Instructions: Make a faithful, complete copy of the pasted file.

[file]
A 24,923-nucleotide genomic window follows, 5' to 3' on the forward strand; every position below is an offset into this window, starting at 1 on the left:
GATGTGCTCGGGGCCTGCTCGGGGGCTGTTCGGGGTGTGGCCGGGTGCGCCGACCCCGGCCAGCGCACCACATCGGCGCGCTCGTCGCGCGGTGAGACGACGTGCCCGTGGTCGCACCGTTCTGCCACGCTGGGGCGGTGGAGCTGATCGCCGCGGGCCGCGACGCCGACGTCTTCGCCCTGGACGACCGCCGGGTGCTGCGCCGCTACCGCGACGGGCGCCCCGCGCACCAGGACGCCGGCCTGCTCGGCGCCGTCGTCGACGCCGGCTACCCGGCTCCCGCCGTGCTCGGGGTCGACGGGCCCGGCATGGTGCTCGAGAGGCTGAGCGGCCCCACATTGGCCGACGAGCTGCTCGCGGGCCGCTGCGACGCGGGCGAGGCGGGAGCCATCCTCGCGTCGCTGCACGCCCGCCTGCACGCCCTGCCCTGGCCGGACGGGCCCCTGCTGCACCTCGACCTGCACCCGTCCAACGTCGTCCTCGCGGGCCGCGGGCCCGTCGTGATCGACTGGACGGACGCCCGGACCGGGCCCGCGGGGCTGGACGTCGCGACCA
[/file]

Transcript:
A 24,923-nucleotide genomic window follows, 5' to 3' on the forward strand; every position below is an offset into this window, starting at 1 on the left:
GATGTGCTCGGGGCCTGCTCGGGGGCTGTTCGGGGTGTGGCCGGGTGCGCCGACCCCGGCCAGCGCACCACATCGGCGCGCTCGTCGCGCGGTGAGACGACGTGCCCGTGGTCGCACCGTTCTGCCACGCTGGGGCGGTGGAGCTGATCGCCGCGGGCCGCGACGCCGACGTCTTCGCCCTGGACGACCGCCGGGTGCTGCGCCGCTACCGCGACGGGCGCCCCGCGCACCAGGACGCCGGCCTGCTCGGCGCCGTCGTCGACGCCGGCTACCCGGCTCCCGCCGTGCTCGGGGTCGACGGGCCCGGCATGGTGCTCGAGAGGCTGAGCGGCCCCACATTGGCCGACGAGCTGCTCGCGGGCCGCTGCGACGCGGGCGAGGCGGGAGCCATCCTCGCGTCGCTGCACGCCCGCCTGCACGCCCTGCCCTGGCCGGACGGGCCCCTGCTGCACCTCGACCTGCACCCGTCCAACGTCGTCCTCGCGGGCCGCGGGCCCGTCGTGATCGACTGGACGGACGCCCGGACCGGGCCCGCGGGGCTGGACGTCGCGACCA